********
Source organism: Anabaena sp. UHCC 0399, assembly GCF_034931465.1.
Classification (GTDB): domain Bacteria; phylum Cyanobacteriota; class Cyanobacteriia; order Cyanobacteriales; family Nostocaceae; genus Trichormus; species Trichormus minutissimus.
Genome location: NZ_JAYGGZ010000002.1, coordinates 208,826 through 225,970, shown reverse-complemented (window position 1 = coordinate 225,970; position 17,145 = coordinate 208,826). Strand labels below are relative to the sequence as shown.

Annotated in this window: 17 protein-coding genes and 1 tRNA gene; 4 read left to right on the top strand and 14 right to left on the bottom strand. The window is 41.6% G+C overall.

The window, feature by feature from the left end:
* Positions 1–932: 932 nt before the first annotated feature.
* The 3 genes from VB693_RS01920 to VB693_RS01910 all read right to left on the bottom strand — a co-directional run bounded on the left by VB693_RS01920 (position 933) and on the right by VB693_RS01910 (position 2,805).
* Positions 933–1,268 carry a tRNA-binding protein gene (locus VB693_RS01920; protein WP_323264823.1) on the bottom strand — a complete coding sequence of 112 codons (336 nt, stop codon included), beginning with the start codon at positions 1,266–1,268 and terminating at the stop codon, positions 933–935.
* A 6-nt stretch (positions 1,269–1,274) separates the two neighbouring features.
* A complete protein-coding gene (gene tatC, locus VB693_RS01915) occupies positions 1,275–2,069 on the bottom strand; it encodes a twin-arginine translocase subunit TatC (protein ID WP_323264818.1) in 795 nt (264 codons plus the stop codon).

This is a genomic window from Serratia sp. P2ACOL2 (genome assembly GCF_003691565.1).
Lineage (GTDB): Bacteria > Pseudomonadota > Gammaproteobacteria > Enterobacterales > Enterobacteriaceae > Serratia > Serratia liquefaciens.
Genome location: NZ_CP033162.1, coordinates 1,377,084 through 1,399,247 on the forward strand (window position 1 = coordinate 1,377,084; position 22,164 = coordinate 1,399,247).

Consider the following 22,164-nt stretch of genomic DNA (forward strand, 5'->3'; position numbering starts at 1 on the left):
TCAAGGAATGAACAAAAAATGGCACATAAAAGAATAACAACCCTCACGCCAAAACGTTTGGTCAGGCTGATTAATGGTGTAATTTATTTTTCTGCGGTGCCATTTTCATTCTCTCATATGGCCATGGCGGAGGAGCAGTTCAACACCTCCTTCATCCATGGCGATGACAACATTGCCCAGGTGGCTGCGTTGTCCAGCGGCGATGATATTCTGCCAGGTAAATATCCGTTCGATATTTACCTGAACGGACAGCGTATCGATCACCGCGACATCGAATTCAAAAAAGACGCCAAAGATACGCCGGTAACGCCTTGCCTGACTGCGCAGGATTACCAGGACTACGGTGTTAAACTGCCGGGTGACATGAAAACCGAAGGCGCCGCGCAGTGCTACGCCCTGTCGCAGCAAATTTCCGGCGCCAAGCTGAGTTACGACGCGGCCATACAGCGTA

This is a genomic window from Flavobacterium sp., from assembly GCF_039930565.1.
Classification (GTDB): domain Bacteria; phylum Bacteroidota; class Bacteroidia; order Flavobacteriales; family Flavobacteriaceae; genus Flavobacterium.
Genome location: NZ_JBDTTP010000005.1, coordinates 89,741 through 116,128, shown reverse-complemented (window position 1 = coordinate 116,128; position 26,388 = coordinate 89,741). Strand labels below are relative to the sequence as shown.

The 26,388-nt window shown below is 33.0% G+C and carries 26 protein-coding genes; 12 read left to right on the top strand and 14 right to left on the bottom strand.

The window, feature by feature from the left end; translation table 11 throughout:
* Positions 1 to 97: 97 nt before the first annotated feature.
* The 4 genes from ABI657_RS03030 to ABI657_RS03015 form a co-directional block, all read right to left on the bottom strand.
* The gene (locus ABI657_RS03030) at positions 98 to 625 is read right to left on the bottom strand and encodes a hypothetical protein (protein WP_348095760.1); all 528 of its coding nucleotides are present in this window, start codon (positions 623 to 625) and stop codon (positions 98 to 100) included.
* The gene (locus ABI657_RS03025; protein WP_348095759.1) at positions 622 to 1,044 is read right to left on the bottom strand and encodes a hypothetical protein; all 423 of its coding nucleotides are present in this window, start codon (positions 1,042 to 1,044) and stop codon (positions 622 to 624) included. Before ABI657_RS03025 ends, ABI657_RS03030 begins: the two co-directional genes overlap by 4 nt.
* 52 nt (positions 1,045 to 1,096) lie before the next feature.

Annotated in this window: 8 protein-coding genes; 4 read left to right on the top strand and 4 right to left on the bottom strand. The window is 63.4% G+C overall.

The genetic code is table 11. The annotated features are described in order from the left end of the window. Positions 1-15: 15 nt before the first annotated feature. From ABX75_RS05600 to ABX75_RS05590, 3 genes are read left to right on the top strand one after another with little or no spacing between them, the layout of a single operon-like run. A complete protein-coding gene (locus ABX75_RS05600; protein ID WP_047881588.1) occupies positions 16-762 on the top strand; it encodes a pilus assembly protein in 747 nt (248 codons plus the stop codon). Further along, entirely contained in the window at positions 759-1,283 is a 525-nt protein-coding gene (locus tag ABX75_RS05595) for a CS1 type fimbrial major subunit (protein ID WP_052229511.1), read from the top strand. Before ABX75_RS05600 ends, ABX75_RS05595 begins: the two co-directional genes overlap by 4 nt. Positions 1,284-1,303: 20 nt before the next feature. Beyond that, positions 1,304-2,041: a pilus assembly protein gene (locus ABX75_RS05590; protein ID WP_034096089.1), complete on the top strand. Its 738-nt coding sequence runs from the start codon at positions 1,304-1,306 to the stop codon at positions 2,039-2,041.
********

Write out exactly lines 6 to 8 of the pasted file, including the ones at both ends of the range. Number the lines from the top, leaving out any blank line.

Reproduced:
* Positions 1–932: 932 nt before the first annotated feature.
* The 3 genes from VB693_RS01920 to VB693_RS01910 all read right to left on the bottom strand — a co-directional run bounded on the left by VB693_RS01920 (position 933) and on the right by VB693_RS01910 (position 2,805).
* Positions 933–1,268 carry a tRNA-binding protein gene (locus VB693_RS01920; protein WP_323264823.1) on the bottom strand — a complete coding sequence of 112 codons (336 nt, stop codon included), beginning with the start codon at positions 1,266–1,268 and terminating at the stop codon, positions 933–935.